The number of micro, small, and medium enterprises (MSMEs) in Indonesia is estimated to be more than 65 million, and they contribute 60 percent of the national GDP, approximately Rp9,000 trillion.
However, it’s not easy for MSMEs to progress and expand due to a lack of financial management capability and strategy. Eighty-two percent of small businesses close due to cash flow issues. Therefore, there’s a need for financial literacy education.
This emerged in the UGMPreneur public lecture held by the UGM Faculty of Agricultural Technology on Friday (October 20).
The speakers at the event were Tony Wenas, President Director of PT Freeport Indonesia (FI), and Rico Tedyono, Co-Founder of Komunal Fintech.
Tony Wenas stated that Freeport Indonesia, one of the largest copper and gold mining companies in the world, is mentoring MSMEs in Papua, especially those belonging to indigenous communities.
Besides the company’s social and community programs, supporting MSMEs is expected to boost the circulation of money in Papua and nationwide, including from the activities of purchasing goods and services from Freeport Indonesia, totaling more than Rp50 trillion, which can also benefit Papua’s MSMEs.
“The money circulation from Freeport Indonesia’s activities is huge within the country. Approximately Rp50 trillion circulates annually within the country. So far, Freeport Indonesia has become the main economic driver in Papua, especially in Timika,” Wenas said.
“Our colleagues (MSMEs) in Papua require fairly extensive mentoring so that we can ultimately import goods and services from the region.”
He mentioned that in 2022, Freeport Indonesia mentored 199 MSMEs, including 99 micro-businesses, 92 small businesses, and five medium-sized enterprises.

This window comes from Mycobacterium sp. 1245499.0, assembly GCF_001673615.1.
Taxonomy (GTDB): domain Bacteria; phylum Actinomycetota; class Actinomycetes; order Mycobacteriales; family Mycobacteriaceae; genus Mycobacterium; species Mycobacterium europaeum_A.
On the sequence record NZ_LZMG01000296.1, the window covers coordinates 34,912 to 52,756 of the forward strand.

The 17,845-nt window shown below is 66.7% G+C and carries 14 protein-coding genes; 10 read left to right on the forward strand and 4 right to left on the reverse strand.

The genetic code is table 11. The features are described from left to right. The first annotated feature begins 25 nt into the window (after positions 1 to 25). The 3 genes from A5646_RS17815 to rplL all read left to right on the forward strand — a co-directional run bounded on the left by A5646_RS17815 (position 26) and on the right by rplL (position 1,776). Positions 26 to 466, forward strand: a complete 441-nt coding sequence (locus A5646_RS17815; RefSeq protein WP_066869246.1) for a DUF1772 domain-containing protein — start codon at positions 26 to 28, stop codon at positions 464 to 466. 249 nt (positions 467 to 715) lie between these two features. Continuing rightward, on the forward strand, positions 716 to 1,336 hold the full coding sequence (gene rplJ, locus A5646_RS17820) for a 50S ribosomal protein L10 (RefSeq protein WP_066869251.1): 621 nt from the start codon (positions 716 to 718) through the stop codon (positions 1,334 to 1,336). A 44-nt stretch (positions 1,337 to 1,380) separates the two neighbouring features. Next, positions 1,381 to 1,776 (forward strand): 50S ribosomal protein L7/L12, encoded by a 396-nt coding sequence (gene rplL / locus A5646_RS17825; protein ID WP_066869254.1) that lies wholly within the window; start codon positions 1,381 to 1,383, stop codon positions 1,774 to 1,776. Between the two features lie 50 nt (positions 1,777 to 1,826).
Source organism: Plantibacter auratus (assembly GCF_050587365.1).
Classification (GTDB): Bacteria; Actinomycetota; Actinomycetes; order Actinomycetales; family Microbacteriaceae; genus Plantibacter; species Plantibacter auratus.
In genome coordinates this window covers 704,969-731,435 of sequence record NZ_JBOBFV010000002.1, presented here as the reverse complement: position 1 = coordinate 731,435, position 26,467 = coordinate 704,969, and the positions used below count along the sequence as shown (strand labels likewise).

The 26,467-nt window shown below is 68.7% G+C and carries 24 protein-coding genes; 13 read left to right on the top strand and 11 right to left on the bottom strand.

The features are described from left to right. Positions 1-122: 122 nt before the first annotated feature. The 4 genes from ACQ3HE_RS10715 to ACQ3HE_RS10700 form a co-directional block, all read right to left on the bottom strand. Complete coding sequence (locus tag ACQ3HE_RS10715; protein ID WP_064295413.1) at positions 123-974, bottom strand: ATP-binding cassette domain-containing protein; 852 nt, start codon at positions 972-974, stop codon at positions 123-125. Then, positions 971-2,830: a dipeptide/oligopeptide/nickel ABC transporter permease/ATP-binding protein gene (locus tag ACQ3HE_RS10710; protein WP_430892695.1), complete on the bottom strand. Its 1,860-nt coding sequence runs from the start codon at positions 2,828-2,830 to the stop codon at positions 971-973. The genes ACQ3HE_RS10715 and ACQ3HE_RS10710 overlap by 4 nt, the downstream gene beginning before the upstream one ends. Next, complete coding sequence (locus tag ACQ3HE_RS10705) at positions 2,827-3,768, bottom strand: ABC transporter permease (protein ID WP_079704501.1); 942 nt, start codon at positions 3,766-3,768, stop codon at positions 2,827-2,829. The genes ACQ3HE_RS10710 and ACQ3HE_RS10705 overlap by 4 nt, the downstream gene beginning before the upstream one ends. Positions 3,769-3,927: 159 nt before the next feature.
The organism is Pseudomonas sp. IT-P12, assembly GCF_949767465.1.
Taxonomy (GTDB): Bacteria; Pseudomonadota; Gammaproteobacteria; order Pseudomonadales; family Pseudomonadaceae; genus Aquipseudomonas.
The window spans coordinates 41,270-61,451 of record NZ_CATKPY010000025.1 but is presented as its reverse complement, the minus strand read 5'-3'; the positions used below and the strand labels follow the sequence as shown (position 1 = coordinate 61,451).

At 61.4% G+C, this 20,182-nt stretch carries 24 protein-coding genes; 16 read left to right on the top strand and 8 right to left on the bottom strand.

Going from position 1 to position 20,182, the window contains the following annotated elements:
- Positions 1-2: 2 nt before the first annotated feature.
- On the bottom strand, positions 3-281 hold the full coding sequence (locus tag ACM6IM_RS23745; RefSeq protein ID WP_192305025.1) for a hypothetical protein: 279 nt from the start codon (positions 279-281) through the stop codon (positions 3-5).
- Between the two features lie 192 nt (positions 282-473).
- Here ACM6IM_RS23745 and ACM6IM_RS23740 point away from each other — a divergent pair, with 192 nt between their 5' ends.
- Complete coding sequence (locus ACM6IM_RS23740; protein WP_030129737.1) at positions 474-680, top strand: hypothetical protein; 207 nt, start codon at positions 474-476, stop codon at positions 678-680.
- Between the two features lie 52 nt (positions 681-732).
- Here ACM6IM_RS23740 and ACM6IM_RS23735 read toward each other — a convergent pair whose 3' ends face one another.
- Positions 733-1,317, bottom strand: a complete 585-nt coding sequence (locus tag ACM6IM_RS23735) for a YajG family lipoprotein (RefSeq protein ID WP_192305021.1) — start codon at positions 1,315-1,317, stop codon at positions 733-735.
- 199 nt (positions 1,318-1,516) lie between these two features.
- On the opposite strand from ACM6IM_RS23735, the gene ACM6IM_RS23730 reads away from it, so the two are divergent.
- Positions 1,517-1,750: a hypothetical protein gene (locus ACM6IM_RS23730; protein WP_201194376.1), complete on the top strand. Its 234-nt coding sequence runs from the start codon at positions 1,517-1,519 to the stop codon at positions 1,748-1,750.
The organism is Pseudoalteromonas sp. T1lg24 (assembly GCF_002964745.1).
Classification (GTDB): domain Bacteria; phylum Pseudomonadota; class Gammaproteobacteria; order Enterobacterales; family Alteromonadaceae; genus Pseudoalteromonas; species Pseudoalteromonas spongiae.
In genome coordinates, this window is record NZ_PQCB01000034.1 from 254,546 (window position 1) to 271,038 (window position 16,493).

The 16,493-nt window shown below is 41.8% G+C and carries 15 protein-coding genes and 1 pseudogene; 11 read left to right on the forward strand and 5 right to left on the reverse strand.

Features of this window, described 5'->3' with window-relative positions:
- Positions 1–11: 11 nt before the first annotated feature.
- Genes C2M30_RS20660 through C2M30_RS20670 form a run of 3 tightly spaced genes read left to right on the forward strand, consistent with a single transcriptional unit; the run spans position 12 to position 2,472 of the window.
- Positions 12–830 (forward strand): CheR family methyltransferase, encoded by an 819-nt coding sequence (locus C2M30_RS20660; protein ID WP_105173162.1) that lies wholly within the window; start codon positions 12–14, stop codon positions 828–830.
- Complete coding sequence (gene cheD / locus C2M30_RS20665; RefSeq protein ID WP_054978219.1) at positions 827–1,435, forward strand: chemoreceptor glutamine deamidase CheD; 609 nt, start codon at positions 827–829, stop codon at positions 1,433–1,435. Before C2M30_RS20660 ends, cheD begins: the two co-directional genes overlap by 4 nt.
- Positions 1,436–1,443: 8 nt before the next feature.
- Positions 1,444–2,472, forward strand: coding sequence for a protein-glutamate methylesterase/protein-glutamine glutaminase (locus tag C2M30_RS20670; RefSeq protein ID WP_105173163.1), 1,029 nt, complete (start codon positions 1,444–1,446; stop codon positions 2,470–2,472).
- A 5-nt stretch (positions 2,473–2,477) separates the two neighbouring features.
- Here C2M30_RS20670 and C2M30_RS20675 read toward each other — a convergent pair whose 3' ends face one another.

Of the types of businesses, 47 percent were in trade and retail, 51 percent were in services, and 3 percent were in construction.
“This social investment we undertake is to encourage local growth and sustainability in providing goods and services, increase the competitiveness of entrepreneurs, and enhance the use of local goods and services for Freeport Indonesia’s operations,” he explained.
Wenas added that these business people are from the native tribes of Papua living around the company’s operational areas, involving two main indigenous tribes: the Amungme tribe in the highland Mimika region and the Kamoro tribe in the lowland region, along with five kinship tribes comprising the Dani, Damal, Nduga, Moni, and Mee tribes.
Rico Tedyono emphasized that MSMEs should gain financial literacy, especially in managing the financial aspect of their businesses, as 82 percent of small businesses fail due to cash flow issues.
“Many struggle to thrive due to a lack of financial business knowledge, making financial literacy vital for business people,” he elaborated.
Moreover, he highlighted that many business people still mix personal account funds with company accounts, which should be separated for the company to operate sustainably.
“Only 5 percent understand finance, and all investors usually request financial reports,” he pointed out.
He provided tips for business people to keep their financial balance healthy by consistently being efficient with any incurred costs and aiming to increase profits by reducing expenses.
“Don’t just focus on increasing revenue; focus on reducing costs. You will be forced to think about how, with my limited resources, I must still profit in tough financial conditions,” Tedyono concluded.
Author: Gusti Grehenson